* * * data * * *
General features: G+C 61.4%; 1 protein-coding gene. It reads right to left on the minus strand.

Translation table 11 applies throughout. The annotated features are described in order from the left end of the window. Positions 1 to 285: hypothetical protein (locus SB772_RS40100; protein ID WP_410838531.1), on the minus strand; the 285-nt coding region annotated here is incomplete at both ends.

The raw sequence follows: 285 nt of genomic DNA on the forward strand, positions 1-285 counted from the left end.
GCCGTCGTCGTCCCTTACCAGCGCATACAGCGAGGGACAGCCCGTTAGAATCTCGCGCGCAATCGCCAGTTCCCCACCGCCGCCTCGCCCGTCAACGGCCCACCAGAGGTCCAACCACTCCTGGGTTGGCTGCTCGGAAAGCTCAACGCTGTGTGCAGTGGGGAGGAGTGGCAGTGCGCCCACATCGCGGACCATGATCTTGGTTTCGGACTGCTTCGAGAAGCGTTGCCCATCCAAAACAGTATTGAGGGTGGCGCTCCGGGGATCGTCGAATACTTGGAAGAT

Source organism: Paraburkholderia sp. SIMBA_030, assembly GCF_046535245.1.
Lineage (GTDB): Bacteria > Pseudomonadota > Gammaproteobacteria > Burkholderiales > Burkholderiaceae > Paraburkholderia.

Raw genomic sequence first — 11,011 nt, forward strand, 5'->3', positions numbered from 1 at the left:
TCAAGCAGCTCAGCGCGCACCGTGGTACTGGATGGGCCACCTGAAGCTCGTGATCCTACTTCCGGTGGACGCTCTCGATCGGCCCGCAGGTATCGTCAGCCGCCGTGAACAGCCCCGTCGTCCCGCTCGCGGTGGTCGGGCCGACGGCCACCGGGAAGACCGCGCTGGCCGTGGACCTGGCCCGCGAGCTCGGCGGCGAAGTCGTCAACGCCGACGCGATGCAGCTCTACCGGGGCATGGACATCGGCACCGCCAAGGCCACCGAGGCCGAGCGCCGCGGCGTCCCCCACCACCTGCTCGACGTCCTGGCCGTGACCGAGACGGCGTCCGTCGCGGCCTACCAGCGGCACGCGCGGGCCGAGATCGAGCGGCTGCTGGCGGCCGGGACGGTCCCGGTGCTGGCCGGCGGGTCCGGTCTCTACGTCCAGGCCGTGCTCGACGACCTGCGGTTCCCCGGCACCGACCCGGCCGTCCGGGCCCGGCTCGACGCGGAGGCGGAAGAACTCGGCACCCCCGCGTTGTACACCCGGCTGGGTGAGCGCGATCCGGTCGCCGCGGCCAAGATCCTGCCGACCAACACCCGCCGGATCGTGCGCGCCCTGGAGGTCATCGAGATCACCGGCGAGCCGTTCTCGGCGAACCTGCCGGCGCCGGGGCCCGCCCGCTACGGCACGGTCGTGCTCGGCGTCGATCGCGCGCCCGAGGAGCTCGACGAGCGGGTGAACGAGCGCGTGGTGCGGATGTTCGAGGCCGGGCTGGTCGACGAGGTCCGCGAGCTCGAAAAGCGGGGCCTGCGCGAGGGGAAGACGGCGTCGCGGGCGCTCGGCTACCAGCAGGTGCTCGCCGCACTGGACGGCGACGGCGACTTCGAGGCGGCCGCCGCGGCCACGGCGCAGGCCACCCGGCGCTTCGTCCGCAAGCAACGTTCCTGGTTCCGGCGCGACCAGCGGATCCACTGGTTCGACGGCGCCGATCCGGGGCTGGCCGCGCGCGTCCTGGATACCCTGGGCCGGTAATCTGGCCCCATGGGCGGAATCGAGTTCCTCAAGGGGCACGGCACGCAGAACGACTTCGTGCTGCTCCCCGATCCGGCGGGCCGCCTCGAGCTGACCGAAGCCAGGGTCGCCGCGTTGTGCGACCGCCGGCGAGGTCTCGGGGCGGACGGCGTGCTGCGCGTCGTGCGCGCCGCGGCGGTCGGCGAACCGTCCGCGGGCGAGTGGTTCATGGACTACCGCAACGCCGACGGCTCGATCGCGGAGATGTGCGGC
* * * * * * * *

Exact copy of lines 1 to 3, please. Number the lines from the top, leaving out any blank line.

General features: G+C 61.4%; 1 protein-coding gene. It reads right to left on the minus strand.

Translation table 11 applies throughout. The annotated features are described in order from the left end of the window. Positions 1 to 285: hypothetical protein (locus SB772_RS40100; protein ID WP_410838531.1), on the minus strand; the 285-nt coding region annotated here is incomplete at both ends.

The raw sequence follows: 285 nt of genomic DNA on the forward strand, positions 1-285 counted from the left end.